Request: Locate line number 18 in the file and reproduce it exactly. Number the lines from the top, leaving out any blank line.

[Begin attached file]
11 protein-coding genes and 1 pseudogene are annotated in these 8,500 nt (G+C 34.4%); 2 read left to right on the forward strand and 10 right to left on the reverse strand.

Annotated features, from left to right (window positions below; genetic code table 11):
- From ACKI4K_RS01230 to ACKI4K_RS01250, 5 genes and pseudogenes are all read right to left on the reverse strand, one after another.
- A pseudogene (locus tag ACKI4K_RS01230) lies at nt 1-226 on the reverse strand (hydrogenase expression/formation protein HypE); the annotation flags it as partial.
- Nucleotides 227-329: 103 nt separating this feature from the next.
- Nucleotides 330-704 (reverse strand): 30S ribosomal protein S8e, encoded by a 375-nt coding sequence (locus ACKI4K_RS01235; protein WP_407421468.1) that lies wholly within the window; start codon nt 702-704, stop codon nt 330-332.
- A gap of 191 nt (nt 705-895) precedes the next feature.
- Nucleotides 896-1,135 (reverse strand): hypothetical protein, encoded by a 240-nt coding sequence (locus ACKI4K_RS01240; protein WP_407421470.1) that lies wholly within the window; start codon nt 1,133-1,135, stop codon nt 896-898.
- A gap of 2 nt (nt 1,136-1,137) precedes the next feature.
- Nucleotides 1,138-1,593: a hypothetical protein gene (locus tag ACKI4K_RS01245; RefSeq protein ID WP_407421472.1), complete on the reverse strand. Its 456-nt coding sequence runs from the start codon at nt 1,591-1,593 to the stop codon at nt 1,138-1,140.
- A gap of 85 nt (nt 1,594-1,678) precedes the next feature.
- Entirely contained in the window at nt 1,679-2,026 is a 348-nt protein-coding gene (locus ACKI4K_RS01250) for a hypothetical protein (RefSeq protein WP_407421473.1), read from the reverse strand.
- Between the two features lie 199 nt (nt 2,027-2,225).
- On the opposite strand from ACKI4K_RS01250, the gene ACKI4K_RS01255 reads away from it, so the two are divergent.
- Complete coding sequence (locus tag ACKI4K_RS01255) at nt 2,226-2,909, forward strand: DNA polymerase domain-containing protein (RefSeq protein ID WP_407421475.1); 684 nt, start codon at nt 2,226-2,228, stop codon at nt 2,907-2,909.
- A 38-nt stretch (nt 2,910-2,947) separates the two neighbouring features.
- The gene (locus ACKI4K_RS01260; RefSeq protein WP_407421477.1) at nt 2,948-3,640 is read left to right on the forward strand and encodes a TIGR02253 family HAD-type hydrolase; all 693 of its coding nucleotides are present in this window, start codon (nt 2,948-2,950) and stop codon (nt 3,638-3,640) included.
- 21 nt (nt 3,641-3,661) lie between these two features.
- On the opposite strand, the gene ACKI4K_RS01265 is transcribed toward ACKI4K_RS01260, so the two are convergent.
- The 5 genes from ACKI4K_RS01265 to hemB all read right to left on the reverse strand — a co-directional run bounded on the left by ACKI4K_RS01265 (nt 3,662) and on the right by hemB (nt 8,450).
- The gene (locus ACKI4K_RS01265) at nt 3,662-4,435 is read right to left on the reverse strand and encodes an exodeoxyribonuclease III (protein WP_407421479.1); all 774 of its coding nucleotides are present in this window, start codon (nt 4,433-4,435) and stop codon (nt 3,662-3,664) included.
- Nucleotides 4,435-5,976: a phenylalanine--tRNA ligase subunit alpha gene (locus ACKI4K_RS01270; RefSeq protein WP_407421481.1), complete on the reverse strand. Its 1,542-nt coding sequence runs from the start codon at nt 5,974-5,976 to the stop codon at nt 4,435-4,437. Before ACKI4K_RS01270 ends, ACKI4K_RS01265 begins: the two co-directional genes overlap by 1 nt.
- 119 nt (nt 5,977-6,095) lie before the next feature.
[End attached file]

- 21 nt (nt 3,641-3,661) lie between these two features.